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>> i do know and i won't speak for services, but each one of them is the direction of defense committees their military training equivalent program and has reviewed the report we have written on it and looked at the issues we have found as they apply to their system. so i know that there has been a review done by the other services. i cannot speak to what they found as a result of their reviews. >> congressman also come the secretary of defense early in process as general rice to come forward and give him an update unwittingly signing. as a result of the initial update, secretary ordered an assessment of military training for other services that is ongoing and will be delivered shortly.
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i don't have a delivery date, but the next couple. anything learned from this license are shared. part of the effort initiated mentioned before and will communicate with the other services training programs and make connections for reaching interaction, not after something ugly occurs. we hope to share all this at the other services that have been fully briefed on the findings and recommendations. all of that orchestrated to the secretary of defense sexual assault prevention office. >> finally, have you seen an effect on recruiting and what has been the effect on morale of the soldiers? >> no impact that i can tell in this looked on recruiting. fortunately, we are still able to attract the best and brightest young men and women better nation has to offer and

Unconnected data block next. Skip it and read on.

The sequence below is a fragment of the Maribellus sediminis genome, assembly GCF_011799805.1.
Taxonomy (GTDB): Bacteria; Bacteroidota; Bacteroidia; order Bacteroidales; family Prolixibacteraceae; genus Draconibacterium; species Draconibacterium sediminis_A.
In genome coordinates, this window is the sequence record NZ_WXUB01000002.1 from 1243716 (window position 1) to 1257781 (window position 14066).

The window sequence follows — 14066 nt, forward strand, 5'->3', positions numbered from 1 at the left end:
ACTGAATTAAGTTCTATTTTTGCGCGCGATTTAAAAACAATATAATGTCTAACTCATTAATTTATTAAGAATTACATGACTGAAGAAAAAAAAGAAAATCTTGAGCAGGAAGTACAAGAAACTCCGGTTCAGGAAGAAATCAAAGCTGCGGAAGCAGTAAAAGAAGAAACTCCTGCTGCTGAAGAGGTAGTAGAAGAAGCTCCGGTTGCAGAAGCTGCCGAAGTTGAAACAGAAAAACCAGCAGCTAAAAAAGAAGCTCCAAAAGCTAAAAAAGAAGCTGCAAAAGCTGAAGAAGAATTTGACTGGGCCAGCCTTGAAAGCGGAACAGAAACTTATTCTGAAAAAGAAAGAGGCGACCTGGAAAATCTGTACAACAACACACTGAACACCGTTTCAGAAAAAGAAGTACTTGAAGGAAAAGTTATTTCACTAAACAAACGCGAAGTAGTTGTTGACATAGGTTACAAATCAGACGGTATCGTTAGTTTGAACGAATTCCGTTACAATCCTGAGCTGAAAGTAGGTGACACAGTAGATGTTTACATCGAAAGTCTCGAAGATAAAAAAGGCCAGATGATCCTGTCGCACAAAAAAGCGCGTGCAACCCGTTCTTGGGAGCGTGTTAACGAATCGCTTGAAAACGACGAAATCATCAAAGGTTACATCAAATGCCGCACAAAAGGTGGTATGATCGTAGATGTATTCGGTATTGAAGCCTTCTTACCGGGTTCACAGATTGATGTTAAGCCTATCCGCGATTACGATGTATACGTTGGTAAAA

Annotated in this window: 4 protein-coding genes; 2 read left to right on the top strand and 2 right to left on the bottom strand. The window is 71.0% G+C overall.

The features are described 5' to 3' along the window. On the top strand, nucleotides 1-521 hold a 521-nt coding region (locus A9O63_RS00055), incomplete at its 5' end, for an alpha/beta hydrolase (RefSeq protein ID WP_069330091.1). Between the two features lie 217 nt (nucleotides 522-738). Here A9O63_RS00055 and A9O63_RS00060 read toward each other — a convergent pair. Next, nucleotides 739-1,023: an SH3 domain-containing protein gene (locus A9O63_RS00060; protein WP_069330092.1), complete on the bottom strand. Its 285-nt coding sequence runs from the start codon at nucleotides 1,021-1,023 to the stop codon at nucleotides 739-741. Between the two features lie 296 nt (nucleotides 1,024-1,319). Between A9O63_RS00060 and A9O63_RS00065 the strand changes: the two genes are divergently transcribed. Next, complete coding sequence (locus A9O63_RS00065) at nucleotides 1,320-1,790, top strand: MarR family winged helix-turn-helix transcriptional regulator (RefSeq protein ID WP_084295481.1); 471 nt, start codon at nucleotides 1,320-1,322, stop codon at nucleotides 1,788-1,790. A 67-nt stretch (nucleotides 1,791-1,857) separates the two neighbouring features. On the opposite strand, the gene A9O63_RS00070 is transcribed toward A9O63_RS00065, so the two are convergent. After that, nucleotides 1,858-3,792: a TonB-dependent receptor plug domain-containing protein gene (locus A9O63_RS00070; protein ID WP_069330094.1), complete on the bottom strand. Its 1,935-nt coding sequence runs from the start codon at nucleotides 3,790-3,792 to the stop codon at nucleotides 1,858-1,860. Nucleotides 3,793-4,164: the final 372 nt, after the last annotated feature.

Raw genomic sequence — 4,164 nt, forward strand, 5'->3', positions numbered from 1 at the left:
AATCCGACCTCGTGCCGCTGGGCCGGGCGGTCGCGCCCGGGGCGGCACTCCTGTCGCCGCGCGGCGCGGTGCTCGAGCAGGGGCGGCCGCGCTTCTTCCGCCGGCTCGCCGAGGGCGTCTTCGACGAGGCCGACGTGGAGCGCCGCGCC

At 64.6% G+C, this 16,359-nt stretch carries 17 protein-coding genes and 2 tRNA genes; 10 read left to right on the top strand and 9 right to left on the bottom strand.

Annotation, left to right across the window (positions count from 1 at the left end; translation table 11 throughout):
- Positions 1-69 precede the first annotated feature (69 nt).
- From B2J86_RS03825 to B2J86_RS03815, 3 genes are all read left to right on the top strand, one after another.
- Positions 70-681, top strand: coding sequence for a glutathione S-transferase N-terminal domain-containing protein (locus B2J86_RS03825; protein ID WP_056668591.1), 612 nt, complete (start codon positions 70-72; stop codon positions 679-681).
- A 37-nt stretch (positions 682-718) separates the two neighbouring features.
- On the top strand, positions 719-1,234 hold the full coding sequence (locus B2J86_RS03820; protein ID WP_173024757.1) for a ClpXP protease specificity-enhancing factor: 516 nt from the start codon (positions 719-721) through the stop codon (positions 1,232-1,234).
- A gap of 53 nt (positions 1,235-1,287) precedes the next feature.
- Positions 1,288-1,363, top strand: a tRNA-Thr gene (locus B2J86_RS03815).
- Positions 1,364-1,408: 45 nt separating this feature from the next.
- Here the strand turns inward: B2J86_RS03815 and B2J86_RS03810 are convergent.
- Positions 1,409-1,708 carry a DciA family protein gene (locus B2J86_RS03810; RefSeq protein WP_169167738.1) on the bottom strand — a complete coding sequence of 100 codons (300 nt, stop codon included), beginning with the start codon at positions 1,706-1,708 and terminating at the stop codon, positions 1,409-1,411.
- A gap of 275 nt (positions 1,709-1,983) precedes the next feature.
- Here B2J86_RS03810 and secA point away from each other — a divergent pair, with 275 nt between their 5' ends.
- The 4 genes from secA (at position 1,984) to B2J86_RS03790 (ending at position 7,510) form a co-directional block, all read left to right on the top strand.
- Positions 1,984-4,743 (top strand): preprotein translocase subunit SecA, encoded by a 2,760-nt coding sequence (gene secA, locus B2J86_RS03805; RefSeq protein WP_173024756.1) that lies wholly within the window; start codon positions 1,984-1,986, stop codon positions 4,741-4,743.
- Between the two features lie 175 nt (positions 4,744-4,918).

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will continue to work on that. in terms of morale, this has been a significant, emotional event for people responsible for the training program at lackland. in general, the reaction of other instructors and supervisors when this first started to break was fun that their belief was this was a few bad apples. this does not represent any significant number of mp eyes. i think today they understand although it is 4% of the population, 40% is a much larger number than anyone would have suspect did existed. so they've had to both recognize
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that this is in fact a real problem. they have to recognize they have a significant part to play in addressing the problem. i think they've embraced the changes, many of them, which have run against the tradition of the way we've done things in the past. part of what we are doing, and where area. this is an ongoing process, is to work to have them understand that they have to take control of this issue. if were going to be fully successful, they have to be part of the solution and this is an ongoing process of transformation that we're well on our way towards, but i'm not in any way ready to declare victory. >> thank you, general. i yield back. >> thank you.